Methods for avoiding circuit system failures and managing power surge currents in electronic products have evolved from simple fuses or P-channel FETs to more advanced solutions. These highly integrated solutions not only manage surge inflows, but also ensure that the transmission components (usually FETs) are in the Safe Operating Area (SOA). This can significantly improve control and fault telemetry for system diagnostics. This article will discuss enhanced solutions for system protection and key related issues.

Simple system protection

The simplest form of protection for an electrical circuit is a fuse of the appropriate rating. In-depth study of the appropriate solution for your current application will reveal a variety of fuses to choose from, including but not limited to fast fuses, slow fuses, polysilicon fuses and smart fuses. There are different types of fuses because each fuse has its own advantages and disadvantages.

Fast-acting wire as its name suggests: it can be blown quickly, which means that it is likely to have a false jump, resulting in product recycling. Therefore, when selecting this type of fuse, please pay attention to the rating reduction of more than 50%, that is, the fuse rating of the 5A rail should be higher than 10A to avoid application error.

Slow fuses begin to blow for a longer period of time, but still exhibit false transitions, so the nominal turndown is usually at least 50%.

The advantage of polysilicon fuses is that they can be recovered automatically if the fault is eliminated, but at a cost. The subsequent trip point threshold for each hop will decrease, which is easier to jump. Therefore, the probability of a false jump will increase over time.

Smart fuses or three-terminal fuses are devices that can be blown on demand or blown during overcurrent. The cost of such a fuse is usually higher than the above fuse, and the power supply voltage needs to be kept at a certain height to blow the fuse. Otherwise, in the event of a fault, all components will be hot and may not be safely shut down.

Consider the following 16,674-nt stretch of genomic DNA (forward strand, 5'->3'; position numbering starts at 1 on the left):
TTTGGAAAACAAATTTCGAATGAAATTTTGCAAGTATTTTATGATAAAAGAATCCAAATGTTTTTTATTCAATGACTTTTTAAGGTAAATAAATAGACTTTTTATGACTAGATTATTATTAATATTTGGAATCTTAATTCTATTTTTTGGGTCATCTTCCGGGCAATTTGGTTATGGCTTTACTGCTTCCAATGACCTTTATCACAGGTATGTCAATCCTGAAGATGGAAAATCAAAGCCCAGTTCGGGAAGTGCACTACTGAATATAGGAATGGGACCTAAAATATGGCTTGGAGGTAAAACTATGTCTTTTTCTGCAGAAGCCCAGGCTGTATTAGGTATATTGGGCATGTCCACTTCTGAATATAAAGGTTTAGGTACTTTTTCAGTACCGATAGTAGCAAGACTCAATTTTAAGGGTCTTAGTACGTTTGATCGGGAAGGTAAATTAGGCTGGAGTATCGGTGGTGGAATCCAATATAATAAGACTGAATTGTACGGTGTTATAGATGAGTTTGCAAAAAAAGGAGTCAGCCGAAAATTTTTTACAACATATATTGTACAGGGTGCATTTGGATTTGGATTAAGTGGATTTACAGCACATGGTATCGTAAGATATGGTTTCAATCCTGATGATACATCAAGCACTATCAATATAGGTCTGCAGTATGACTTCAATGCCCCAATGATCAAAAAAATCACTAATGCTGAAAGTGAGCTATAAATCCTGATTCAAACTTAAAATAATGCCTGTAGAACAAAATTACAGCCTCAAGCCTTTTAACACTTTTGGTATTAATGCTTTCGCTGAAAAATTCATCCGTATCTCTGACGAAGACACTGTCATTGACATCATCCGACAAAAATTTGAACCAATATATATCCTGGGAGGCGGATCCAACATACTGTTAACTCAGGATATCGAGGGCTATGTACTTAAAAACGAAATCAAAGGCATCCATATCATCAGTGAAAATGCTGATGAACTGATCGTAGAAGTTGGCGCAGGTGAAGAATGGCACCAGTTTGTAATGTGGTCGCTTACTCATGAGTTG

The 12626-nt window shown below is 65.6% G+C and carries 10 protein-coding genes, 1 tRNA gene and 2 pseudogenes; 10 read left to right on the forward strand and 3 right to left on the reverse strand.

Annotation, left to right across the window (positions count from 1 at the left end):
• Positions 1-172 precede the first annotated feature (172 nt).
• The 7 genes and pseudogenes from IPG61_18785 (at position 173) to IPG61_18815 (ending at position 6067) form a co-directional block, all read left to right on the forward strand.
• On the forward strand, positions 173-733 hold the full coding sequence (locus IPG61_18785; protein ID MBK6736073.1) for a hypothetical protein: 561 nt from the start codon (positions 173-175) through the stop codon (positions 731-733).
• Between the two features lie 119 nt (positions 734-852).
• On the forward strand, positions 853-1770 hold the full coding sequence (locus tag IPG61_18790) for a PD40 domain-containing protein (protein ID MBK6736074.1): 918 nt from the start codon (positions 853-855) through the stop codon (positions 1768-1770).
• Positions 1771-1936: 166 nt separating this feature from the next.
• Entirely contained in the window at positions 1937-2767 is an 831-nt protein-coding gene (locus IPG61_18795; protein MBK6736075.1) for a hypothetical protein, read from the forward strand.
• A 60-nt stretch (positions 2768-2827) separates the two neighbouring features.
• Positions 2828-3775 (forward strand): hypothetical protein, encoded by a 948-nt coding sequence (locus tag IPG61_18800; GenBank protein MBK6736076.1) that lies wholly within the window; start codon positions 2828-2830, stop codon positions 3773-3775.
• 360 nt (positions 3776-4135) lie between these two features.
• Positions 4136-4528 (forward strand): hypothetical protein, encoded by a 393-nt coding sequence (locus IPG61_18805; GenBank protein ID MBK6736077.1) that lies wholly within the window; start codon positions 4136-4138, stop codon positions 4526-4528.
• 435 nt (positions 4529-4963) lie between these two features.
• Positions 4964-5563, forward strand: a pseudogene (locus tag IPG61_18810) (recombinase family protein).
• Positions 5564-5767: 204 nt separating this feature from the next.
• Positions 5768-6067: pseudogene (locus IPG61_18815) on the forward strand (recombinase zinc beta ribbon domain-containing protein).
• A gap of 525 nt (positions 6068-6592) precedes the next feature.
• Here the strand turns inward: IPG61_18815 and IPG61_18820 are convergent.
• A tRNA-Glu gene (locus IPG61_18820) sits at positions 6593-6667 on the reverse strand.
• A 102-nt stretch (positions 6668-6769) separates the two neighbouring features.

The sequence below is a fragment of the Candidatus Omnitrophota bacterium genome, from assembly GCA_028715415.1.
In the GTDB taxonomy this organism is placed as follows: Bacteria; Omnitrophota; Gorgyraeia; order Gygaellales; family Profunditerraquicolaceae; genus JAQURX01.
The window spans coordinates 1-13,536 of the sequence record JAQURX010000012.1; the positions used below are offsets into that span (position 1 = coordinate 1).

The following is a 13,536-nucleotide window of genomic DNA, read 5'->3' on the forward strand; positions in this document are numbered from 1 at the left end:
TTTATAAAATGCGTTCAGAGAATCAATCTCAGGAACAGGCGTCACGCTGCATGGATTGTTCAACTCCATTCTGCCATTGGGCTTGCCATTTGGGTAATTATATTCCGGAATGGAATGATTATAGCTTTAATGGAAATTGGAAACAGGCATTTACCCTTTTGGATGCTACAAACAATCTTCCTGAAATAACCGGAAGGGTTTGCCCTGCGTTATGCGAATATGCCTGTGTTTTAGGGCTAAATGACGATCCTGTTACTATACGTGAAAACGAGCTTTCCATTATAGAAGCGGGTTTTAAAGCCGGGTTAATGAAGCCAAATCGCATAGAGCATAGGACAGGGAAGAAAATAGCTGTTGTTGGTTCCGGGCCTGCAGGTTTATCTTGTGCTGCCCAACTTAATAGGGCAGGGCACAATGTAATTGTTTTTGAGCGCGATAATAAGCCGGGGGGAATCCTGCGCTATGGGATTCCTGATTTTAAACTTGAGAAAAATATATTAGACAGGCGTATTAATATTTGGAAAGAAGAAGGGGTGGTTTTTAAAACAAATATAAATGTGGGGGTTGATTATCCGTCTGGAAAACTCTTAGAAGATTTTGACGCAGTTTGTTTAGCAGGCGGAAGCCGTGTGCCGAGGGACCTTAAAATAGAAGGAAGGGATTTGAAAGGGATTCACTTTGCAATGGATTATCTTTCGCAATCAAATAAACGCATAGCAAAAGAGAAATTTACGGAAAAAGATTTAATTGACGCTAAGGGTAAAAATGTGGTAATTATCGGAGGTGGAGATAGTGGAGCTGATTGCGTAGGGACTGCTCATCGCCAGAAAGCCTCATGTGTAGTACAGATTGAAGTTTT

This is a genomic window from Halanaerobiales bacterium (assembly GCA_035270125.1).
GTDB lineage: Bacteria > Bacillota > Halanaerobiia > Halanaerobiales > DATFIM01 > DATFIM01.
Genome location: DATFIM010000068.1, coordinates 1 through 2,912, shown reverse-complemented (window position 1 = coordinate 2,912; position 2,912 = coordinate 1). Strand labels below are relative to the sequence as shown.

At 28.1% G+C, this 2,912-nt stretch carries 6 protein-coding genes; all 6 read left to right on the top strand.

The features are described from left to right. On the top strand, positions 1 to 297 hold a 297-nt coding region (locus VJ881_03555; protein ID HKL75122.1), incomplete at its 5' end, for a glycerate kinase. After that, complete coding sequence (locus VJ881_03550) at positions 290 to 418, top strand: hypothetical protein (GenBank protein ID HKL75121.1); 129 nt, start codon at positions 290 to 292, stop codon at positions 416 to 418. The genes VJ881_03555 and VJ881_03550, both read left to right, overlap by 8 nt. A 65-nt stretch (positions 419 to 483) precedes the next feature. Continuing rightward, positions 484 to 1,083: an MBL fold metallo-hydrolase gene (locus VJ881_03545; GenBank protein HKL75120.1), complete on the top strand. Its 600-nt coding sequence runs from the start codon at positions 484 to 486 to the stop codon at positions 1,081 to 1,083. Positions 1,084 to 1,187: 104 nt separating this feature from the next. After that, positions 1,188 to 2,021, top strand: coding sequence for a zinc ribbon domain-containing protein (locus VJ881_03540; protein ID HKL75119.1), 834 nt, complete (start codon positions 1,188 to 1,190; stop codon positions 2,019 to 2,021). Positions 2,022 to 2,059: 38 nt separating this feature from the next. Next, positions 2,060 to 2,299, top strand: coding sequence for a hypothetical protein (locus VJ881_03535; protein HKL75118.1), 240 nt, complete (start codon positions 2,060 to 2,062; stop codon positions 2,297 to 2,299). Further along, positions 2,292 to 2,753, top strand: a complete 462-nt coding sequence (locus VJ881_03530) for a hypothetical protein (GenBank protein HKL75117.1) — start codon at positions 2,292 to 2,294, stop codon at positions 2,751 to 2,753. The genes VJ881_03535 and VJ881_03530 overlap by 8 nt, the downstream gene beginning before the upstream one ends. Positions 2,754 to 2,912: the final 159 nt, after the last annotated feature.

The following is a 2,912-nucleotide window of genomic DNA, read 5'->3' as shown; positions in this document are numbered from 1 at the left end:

All four of these solutions have two major problems that can cause error hopping. First of all, they can't limit the inrush current that enters the system when power is on or after power-off. Second, because of the need to lower the rating, they may allow a large amount of current to pass in the event of a system failure, causing the faulty circuit system to overheat, resulting in more Serious failure. For example, a 12V rated 5V system may attempt to use a fuse with a current rating of 10A or higher. If a good power supply is short-circuited, the faulty circuit may have a power of up to 120W.

Surge management

Most error transitions are caused by inrush currents. A low-cost method to minimize inrush current may be implemented with a P-channel FET and two resistors and capacitors (Figure 1).

Of course, this circuit is already in contact at the moment the input voltage appears, so it is usually necessary to keep the circuit disconnected before a good power signal is detected. Figure 2 shows a possible implementation using a window comparator that ensures that the 12VAC adapter voltage is between 10.8V and 13.2V. As long as the wide power supply voltage window comparator such as the TPS3700 finds that the adapter is in the active voltage window, the power path through Q1 can be enabled.

Figure 1. Simple Surge Management Solution

Figure 1. Simple Surge Management Solution

Figure 2. Using the TPS3700 as an AC Adapter Detector

Figure 2. Using the TPS3700 as an AC Adapter Detector

The above methods may work for some design options, but there are also some inherent problems:

1. Depending on the size of the load capacitor, both methods may affect the safe working area (SOA) of the FET;

2. Once enabled, it is not possible to limit the current entering the load;

3. If the load is shorted, the FET may fail at startup, which may occur before the fuse. It is best to use a FET that is much higher than the FET required to reduce the risk, which in turn leads to an increase in solution cost. .

There must be a better way to protect the system when a system startup or system level failure occurs.

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